The Daimler-Benz AG/Chrysler Corp. merger has been touted as the auto industry's most advantageous linkup since front wheels were first connected to a steering wheel. While that's overstating the affair, there's no denying that each company brings assets the other lacked to this grandest-ever automotive joint venture. Consider this aggregate engineering menu:

Drivelines. Chrysler has been a front-drive car company for two decades while Mercedes has emphasized rear-wheel drive from inception. In the light-truck category, both exploit state-of-the-art four-wheel-drive technology; New Venture Gear (a Chrysler-General Motors Corp. joint venture that's currently for sale) is a convenient source for innovative four-wheel-drive transfer-case technology. The long-rumored Mercedes minivan - now cancelled - could make excellent use of a Chrysler-built transaxle (or platform) and thus be revived. Availability of Mercedes' V-8 engine - today, Chrysler has no passenger-car V-8 - and rear-drive components could revive an Imperial flagship for Chrysler brand.

Mercedes offers 5-speed automatic transmissions, which Chrysler lacks. Chrysler's exclusive AutoStick blends automatic- and manual-transmission attributes; several of Mercedes' European rivals now employ some type of manual-automatic transmission. Mercedes currently has none, but there is a clutchless manual available for the A-Class.

Internal-combustion engines. Chrysler studied 2-strokes and Mercedes has led the pursuit of direct-injection (DI) diesel power for automobiles. Nearly all of each company's gasoline engines are state-of-the-art, aluminum-construction, multi-valve designs, although Chrysler is relatively new to the game. The combined inventory of powerplants runs the gamut from 4 to 12 cylinders and from 1.4L to 8L in size.

Alternative propulsion. Each partner has dabbled in all-electric or hybrid-electric demonstration vehicles that eventually may be suitable for public consumption. Mercedesowns 20% of Ballard Power Systems Inc., the Vancouver-based company devoted to fuel cell development. Mercedes and Chrysler engineers are developing hydrogen-fed fuel cells to drive electric vehicles; Mercedes has messed with hydrogen as a fuel since 1978. Through its USCAR (United States Council for Automotive Research) membership, Chrysler has shared in numerous hybrid-propulsion studies conducted by the Big Three.

Safety. Mercedes has been a world leader in active and passive safety systems since one of its engineers patented energy-absorbing unitized-body construction in 1952. It also pioneered antilock brake development, seat-belt pretensioners, the pop-up roll bar, side-impact air bags, "smart" baby seats, ultrasonic obstacle detectors, and other safety innovations.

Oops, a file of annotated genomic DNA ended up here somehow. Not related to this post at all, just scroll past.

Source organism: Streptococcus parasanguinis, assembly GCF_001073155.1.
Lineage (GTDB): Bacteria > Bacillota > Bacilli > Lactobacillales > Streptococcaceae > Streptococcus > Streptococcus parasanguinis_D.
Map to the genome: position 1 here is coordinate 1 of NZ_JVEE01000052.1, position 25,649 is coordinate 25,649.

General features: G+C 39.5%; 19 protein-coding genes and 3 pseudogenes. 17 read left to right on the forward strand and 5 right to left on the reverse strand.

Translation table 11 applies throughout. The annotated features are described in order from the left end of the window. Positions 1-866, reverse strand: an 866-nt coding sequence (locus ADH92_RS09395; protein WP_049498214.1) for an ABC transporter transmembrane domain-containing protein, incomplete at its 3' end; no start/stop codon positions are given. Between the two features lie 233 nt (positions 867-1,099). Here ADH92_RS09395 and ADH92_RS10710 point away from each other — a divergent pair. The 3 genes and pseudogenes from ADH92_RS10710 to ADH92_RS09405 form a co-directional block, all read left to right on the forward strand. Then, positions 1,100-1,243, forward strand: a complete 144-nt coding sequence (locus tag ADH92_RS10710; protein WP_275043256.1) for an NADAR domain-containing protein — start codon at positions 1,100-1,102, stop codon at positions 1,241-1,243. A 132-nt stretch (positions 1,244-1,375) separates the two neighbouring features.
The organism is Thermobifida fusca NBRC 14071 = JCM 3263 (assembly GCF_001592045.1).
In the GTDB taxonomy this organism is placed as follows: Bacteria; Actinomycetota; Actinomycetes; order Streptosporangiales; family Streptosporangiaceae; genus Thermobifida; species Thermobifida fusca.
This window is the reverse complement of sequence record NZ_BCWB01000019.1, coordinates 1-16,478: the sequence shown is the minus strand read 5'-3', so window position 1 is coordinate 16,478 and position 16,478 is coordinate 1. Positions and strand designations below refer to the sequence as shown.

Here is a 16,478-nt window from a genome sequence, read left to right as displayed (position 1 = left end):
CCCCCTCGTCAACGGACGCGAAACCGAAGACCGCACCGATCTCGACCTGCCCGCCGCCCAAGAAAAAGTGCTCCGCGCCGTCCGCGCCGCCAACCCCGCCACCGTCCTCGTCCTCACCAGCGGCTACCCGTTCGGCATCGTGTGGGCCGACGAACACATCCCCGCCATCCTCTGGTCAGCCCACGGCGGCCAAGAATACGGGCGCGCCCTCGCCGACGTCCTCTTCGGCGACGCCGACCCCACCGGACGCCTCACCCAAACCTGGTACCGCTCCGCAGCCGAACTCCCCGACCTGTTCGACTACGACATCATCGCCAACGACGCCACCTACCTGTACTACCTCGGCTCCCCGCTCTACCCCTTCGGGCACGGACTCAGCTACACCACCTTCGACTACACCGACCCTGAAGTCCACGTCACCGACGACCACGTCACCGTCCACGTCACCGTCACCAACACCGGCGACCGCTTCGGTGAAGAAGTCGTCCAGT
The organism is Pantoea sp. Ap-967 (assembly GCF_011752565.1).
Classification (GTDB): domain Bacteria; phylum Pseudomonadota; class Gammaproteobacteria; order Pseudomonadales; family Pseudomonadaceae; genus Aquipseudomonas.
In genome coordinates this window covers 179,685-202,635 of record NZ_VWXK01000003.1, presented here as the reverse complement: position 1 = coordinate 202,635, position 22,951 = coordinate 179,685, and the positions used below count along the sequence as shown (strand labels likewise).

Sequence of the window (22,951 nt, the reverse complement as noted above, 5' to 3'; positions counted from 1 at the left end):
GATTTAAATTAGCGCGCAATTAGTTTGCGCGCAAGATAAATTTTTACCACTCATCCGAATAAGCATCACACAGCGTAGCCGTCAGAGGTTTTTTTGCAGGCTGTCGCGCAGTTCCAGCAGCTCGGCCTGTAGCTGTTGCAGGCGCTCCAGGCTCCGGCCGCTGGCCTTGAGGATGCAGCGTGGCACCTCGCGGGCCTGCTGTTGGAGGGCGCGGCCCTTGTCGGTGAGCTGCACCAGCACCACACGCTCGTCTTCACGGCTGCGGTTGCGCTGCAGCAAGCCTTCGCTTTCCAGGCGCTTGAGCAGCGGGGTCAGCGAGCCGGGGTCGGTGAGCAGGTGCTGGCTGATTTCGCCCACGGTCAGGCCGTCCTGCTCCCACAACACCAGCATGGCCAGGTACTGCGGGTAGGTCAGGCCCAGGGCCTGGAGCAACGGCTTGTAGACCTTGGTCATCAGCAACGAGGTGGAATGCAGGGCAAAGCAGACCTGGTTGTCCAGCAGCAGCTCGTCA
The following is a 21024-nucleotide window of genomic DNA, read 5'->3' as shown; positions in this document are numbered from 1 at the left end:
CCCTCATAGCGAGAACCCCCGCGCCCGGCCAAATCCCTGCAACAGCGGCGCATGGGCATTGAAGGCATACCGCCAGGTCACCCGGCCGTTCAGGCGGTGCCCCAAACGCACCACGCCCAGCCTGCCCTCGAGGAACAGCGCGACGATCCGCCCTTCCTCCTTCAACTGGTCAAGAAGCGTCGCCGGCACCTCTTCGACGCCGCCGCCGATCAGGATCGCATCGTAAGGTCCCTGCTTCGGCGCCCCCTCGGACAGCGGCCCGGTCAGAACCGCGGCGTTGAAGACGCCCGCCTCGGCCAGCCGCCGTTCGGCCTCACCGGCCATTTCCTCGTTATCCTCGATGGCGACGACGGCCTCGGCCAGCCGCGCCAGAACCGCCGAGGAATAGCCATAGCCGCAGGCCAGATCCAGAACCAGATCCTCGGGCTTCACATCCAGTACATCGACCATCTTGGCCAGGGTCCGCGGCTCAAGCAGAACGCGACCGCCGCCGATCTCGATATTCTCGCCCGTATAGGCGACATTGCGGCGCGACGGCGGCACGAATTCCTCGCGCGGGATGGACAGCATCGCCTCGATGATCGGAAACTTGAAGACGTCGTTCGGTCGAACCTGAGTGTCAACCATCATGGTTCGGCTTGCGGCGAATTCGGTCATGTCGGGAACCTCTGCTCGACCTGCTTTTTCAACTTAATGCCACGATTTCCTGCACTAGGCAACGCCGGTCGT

The offset barrier crash test that's becoming a de facto safety standard around the world is the result of Mercedes initiatives aimed at distributing concentrated impact energy throughout the body structure. Recent rows between the National Highway Traffic Safety Admin. and Chrysler over Cirrus-Stratus-Breeze seat-belt anchors and minivan door latches suggest that the Americans may have something to learn from their German comrades in the compliance area.

Exotic body construction. Chrysler's boutique of low-volume image models has afforded an excellent opportunity to dabble in exotic projects. Dodge Viper's hood is the auto industry's largest composite-plastic body panel. Plymouth Prowler's extruded frame members and body panels qualify it as the aluminum industry's poster model. Mercedes has not been a leader in light-weight or low-cost construction materials, so it could benefit from Chrysler's experience.

The Composite Concept Vehicle (CCV) demonstrated by Chrysler at last year's Frankfurt Auto Show may provide both partners with a means of slashing weight and cost for future products aimed at emerging markets. The CCV's four huge injection-molded, polyester-resin-based plastic pieces are joined with adhesives to create both the interior and the exterior of a car body.

Paperless engineering. Chrysler claims to be the first automaker in the world capable of synthesizing a complete car design solely with computer-aided design tools. The firm's CATIA (computer-aided three-dimensional interactive application) software links design, engineering, manufacturing, and supply disciplines into one concurrent development process, saving both time and cost, with trial-and-error experimentation largely eliminated.

Mercedes uses CATIA, too, which will prove to be expeditious in trans-Atlantic development - but Chrysler's computer-design expertise should prove beneficial in speeding fresh concepts into showrooms.

The grand hope is that the new DaimlerChrysler will exceed the sum of its parts. That in itself presents a giant challenge: successfully communicating a vast pool of wisdom over great distances and yawning cultural gaps.

- Don Sherman is a veteran automotive engineer/journalist.